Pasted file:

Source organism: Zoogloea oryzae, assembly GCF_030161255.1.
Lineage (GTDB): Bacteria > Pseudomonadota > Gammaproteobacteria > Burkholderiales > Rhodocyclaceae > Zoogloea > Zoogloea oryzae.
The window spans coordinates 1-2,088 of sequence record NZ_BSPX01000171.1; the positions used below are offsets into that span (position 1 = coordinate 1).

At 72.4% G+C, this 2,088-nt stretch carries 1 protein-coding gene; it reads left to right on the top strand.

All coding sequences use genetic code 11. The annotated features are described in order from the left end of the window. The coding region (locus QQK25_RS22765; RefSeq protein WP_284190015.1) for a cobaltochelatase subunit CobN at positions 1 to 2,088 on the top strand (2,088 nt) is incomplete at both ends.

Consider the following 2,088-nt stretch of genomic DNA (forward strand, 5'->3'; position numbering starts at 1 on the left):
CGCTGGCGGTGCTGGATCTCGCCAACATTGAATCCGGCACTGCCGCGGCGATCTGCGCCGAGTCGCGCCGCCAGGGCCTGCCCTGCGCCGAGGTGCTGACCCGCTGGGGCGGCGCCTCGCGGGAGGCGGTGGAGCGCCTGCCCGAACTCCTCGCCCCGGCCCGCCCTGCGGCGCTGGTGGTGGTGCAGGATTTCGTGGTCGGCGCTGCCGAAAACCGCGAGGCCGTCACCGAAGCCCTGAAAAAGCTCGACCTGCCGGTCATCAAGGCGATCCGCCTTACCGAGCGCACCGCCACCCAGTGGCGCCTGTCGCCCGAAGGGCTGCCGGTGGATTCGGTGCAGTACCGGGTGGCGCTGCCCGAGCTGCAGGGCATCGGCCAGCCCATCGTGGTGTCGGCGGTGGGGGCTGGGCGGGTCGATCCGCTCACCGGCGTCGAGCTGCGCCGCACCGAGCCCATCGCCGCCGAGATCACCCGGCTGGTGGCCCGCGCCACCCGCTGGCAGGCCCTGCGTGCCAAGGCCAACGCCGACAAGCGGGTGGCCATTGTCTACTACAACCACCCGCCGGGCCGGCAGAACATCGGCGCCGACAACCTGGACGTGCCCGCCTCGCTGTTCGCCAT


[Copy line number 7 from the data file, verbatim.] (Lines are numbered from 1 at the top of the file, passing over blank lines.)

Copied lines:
CGCTGGCGGTGCTGGATCTCGCCAACATTGAATCCGGCACTGCCGCGGCGATCTGCGCCGAGTCGCGCCGCCAGGGCCTGCCCTGCGCCGAGGTGCTGACCCGCTGGGGCGGCGCCTCGCGGGAGGCGGTGGAGCGCCTGCCCGAACTCCTCGCCCCGGCCCGCCCTGCGGCGCTGGTGGTGGTGCAGGATTTCGTGGTCGGCGCTGCCGAAAACCGCGAGGCCGTCACCGAAGCCCTGAAAAAGCTCGACCTGCCGGTCATCAAGGCGATCCGCCTTACCGAGCGCACCGCCACCCAGTGGCGCCTGTCGCCCGAAGGGCTGCCGGTGGATTCGGTGCAGTACCGGGTGGCGCTGCCCGAGCTGCAGGGCATCGGCCAGCCCATCGTGGTGTCGGCGGTGGGGGCTGGGCGGGTCGATCCGCTCACCGGCGTCGAGCTGCGCCGCACCGAGCCCATCGCCGCCGAGATCACCCGGCTGGTGGCCCGCGCCACCCGCTGGCAGGCCCTGCGTGCCAAGGCCAACGCCGACAAGCGGGTGGCCATTGTCTACTACAACCACCCGCCGGGCCGGCAGAACATCGGCGCCGACAACCTGGACGTGCCCGCCTCGCTGTTCGCCAT